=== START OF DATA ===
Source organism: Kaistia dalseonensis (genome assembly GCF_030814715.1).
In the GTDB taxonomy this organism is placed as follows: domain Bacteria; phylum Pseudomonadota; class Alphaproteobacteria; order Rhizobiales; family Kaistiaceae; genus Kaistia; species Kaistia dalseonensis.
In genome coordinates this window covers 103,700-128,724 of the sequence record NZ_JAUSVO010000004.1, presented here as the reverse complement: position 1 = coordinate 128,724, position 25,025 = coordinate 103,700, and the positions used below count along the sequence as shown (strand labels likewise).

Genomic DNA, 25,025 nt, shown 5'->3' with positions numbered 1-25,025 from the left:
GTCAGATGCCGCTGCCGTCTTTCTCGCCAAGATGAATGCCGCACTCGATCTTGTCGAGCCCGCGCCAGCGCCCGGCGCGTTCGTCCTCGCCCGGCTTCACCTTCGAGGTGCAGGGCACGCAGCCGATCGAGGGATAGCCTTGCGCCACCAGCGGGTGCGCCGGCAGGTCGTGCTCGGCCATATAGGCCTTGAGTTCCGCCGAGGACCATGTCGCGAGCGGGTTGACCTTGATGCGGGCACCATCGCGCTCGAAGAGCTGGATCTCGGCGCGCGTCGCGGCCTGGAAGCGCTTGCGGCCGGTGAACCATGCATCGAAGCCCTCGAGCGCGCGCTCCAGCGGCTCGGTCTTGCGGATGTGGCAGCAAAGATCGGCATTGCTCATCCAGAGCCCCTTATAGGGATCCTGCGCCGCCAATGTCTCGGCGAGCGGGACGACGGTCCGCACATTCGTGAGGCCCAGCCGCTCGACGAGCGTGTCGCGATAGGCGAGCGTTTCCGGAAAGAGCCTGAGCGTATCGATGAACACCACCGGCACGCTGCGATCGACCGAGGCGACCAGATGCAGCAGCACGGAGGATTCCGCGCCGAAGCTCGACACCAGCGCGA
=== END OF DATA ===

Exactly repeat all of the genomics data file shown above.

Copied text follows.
Source organism: Kaistia dalseonensis (genome assembly GCF_030814715.1).
In the GTDB taxonomy this organism is placed as follows: domain Bacteria; phylum Pseudomonadota; class Alphaproteobacteria; order Rhizobiales; family Kaistiaceae; genus Kaistia; species Kaistia dalseonensis.
In genome coordinates this window covers 103,700-128,724 of the sequence record NZ_JAUSVO010000004.1, presented here as the reverse complement: position 1 = coordinate 128,724, position 25,025 = coordinate 103,700, and the positions used below count along the sequence as shown (strand labels likewise).

Genomic DNA, 25,025 nt, shown 5'->3' with positions numbered 1-25,025 from the left:
GTCAGATGCCGCTGCCGTCTTTCTCGCCAAGATGAATGCCGCACTCGATCTTGTCGAGCCCGCGCCAGCGCCCGGCGCGTTCGTCCTCGCCCGGCTTCACCTTCGAGGTGCAGGGCACGCAGCCGATCGAGGGATAGCCTTGCGCCACCAGCGGGTGCGCCGGCAGGTCGTGCTCGGCCATATAGGCCTTGAGTTCCGCCGAGGACCATGTCGCGAGCGGGTTGACCTTGATGCGGGCACCATCGCGCTCGAAGAGCTGGATCTCGGCGCGCGTCGCGGCCTGGAAGCGCTTGCGGCCGGTGAACCATGCATCGAAGCCCTCGAGCGCGCGCTCCAGCGGCTCGGTCTTGCGGATGTGGCAGCAAAGATCGGCATTGCTCATCCAGAGCCCCTTATAGGGATCCTGCGCCGCCAATGTCTCGGCGAGCGGGACGACGGTCCGCACATTCGTGAGGCCCAGCCGCTCGACGAGCGTGTCGCGATAGGCGAGCGTTTCCGGAAAGAGCCTGAGCGTATCGATGAACACCACCGGCACGCTGCGATCGACCGAGGCGACCAGATGCAGCAGCACGGAGGATTCCGCGCCGAAGCTCGACACCAGCGCGA